The National Army, composed of various Turkey-backed opposition groups and established after months of talks, is partaking in Turkey’s Operation Olive Branch in Afrin. But it is also preparing for further military action in Manbij.

National Army was formed in December 2017, composed of 36 opposition groups.
National Army was formed in December 2017, composed of 36 opposition groups. (AA)

After the end of Operation Euphrates Shield last March, Turkey’s President Recep Tayyip Erdogan hinted at the formation of a new army in Syria to help secure the territory gained and prevent forced demographic changes. It was also meant to secure the area from the YPG/PYD, which is affiliated with the PKK, a group that is considered a terrorist organisation by Turkey, the US and the European Union.

On December 30, 2017, the National Army was officially established, and started Operation Olive Branch as a part of Turkey’s border mission in the northern Syrian city of Afrin.

TRT World spoke with generals and ministers from the Syrian opposition about the National Army and what it hopes to achieve.

What is the National Army?

The National Army is a new army composed of 36 different opposition groups under the umbrella of the Free Syrian Army (FSA), which has divided into three army corps. Currently, it is in its first phase, which includes about 10,000 troops primarily from the Euphrates Shield region.

The military court and the academy are in the Euphrates Shield region, in the cities of Jarablus and Marea.

The National Army continues to hold talks with various FSA groups, especially in Idlib and Hama. When all the expected groups take part, their total number is expected to reach 25,000, according to officials from the Syrian Interim Government.

The Deputy Chief of General Staff of the Syrian Interim Government Abdul Jabbar al Aqidi says that the National Army currently includes Sunnis, Shias, Kurds, Christians and Armenians.

“Our door as the National Army is open to all ethnic and religious groups from the Syrian people.”

Why was it formed?

Three reasons:

First, the National Army aims to train and unite the various FSA troops under one command to solve the issues of factionalisation among opposition groups; and help transition to a regular, more professional army.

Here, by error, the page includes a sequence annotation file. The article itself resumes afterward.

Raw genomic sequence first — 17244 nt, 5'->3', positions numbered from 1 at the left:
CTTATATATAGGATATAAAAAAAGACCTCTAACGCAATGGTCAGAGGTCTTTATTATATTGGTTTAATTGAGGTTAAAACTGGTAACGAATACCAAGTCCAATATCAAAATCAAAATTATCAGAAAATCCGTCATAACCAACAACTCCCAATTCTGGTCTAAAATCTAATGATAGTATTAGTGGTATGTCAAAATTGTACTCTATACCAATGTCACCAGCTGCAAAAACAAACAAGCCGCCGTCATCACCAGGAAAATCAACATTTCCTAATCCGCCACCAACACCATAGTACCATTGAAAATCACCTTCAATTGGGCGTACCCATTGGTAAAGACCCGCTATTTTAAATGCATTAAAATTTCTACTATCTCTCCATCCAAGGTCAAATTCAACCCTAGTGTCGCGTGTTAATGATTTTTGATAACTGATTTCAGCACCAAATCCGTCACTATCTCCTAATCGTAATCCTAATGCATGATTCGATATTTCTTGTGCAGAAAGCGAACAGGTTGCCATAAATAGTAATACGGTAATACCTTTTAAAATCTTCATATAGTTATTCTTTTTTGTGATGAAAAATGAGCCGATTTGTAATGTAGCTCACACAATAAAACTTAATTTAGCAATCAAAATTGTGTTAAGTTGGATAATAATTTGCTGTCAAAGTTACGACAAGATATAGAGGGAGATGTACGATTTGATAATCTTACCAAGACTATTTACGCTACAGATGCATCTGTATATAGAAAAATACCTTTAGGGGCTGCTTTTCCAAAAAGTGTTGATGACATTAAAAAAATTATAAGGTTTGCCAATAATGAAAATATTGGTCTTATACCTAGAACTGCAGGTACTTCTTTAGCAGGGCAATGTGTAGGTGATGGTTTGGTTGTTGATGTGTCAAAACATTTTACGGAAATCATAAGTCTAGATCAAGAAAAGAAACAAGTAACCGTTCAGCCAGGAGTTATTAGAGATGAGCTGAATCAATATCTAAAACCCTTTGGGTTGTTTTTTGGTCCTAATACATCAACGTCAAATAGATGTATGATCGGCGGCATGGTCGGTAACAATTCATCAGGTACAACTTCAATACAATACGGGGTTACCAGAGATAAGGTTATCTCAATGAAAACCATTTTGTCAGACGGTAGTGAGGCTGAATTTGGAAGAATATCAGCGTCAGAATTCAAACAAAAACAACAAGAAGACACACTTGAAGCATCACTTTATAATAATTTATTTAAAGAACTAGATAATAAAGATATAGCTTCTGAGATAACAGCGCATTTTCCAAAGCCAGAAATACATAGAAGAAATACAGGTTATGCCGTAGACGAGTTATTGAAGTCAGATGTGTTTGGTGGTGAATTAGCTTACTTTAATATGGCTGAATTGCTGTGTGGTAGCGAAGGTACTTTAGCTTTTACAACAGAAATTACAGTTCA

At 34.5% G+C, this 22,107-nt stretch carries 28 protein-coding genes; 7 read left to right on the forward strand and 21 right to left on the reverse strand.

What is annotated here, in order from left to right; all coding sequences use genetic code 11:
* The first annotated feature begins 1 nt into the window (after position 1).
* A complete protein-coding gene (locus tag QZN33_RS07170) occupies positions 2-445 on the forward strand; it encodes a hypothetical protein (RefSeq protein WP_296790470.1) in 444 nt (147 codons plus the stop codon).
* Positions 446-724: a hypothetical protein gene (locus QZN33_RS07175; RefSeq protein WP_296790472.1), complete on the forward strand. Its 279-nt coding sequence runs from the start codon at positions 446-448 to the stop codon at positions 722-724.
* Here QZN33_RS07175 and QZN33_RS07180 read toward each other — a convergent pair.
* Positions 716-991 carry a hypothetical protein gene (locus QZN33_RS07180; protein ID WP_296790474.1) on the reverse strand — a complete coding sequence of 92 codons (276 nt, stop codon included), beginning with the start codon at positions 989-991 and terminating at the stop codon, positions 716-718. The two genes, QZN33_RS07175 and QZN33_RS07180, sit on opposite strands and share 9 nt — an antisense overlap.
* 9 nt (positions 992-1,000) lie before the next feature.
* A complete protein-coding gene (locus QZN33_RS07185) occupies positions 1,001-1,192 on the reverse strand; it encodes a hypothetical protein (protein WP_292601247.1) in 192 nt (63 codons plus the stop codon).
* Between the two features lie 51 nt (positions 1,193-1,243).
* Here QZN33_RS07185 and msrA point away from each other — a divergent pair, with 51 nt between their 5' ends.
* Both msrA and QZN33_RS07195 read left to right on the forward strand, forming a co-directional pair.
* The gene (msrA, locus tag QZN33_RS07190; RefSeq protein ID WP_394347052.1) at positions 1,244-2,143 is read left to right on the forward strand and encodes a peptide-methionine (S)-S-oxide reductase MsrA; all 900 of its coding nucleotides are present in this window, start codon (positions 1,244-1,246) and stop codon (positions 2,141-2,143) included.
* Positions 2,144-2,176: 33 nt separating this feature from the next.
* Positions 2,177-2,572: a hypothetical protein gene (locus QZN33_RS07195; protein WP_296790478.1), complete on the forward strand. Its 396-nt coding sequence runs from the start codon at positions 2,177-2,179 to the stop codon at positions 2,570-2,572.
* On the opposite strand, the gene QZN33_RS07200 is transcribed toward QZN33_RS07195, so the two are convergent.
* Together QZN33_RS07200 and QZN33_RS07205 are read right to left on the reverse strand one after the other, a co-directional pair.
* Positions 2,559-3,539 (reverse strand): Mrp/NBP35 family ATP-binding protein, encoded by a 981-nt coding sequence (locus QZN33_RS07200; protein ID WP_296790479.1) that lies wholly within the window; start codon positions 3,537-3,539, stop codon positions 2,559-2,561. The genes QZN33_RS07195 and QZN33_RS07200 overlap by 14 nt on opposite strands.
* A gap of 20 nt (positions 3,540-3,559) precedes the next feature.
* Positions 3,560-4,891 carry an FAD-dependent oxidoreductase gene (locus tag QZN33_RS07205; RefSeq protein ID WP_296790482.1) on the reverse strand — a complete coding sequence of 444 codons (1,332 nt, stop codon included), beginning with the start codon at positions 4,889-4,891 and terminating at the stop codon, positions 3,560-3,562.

Second, it aims to establish a united force against Al Qaeda-affiliated Hayat Tahrir al Sham (HTS) in Idlib.

“This formation is also to facilitate operations against the PYD, Daesh and Al Qaeda under one command,” Aqidi says.

Third, the National Army will be responsible for consolidating the territories the opposition has gained, and finally, when a permanent political solution is found to the Syrian crisis, the National Army aims to take over as the armed forces of Syria.

The head and also the defense minister of Syria's transitional government, Javad Abu Hattab, told TRT World that it is necessary to prepare the regular army for the future:

"A regular army is necessary for today and the future, and this project is the start of Syria’s future army. After the fall of the regime, they will take over the duty of protecting Syria." 

Where is it active?

Today, the National Army is mostly active in the Euphrates Shield area and the Afrin region, where Turkey launched Operation Olive Branch with the FSA.

When the Afrin operation ends, all FSA units from Jarablus to Idlib are meant to be under one command within the National Army.

(TRTWorld)

“The first corps is fighting with the Turkish Armed forces,” says Abu Hatab. “Particularly in Operation Olive Branch, we are sure that we will see better results because under one command, our troops are more organized and work together more easily.”

But some are still patrolling the Euphrates Shield Area and getting ready for a possible operation in Manbij, east of the Euphrates Shield region.

“Only a part of these forces [from the National Army]  are currently participating in this operation [Olive Branch], and the others will join in later phases,” says Aqidi.

“They will also join the Manbij operation.”

Turkey and Turkish-backed FSA troops had attempted military action in Manbij in last August, only to be blocked by Russia.

Source: TRT World